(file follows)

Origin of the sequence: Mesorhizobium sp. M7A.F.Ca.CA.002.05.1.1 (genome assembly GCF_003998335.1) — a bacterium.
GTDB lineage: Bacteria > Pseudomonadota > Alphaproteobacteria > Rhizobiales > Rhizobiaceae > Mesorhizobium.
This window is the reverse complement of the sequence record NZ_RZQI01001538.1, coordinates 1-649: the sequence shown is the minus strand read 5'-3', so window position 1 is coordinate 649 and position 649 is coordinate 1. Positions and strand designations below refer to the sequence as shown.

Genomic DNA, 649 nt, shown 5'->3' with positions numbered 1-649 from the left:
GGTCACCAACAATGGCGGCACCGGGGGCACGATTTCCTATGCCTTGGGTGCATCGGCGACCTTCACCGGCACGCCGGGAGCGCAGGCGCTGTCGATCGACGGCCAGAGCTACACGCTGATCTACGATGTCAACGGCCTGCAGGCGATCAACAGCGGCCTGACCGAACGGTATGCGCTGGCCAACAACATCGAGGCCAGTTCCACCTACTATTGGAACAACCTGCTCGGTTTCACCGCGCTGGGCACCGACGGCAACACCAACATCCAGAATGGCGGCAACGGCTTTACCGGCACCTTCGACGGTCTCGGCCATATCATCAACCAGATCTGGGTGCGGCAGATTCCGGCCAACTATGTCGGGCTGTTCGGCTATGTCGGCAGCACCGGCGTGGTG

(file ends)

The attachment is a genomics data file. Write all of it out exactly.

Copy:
Origin of the sequence: Mesorhizobium sp. M7A.F.Ca.CA.002.05.1.1 (genome assembly GCF_003998335.1) — a bacterium.
GTDB lineage: Bacteria > Pseudomonadota > Alphaproteobacteria > Rhizobiales > Rhizobiaceae > Mesorhizobium.
This window is the reverse complement of the sequence record NZ_RZQI01001538.1, coordinates 1-649: the sequence shown is the minus strand read 5'-3', so window position 1 is coordinate 649 and position 649 is coordinate 1. Positions and strand designations below refer to the sequence as shown.

Genomic DNA, 649 nt, shown 5'->3' with positions numbered 1-649 from the left:
GGTCACCAACAATGGCGGCACCGGGGGCACGATTTCCTATGCCTTGGGTGCATCGGCGACCTTCACCGGCACGCCGGGAGCGCAGGCGCTGTCGATCGACGGCCAGAGCTACACGCTGATCTACGATGTCAACGGCCTGCAGGCGATCAACAGCGGCCTGACCGAACGGTATGCGCTGGCCAACAACATCGAGGCCAGTTCCACCTACTATTGGAACAACCTGCTCGGTTTCACCGCGCTGGGCACCGACGGCAACACCAACATCCAGAATGGCGGCAACGGCTTTACCGGCACCTTCGACGGTCTCGGCCATATCATCAACCAGATCTGGGTGCGGCAGATTCCGGCCAACTATGTCGGGCTGTTCGGCTATGTCGGCAGCACCGGCGTGGTG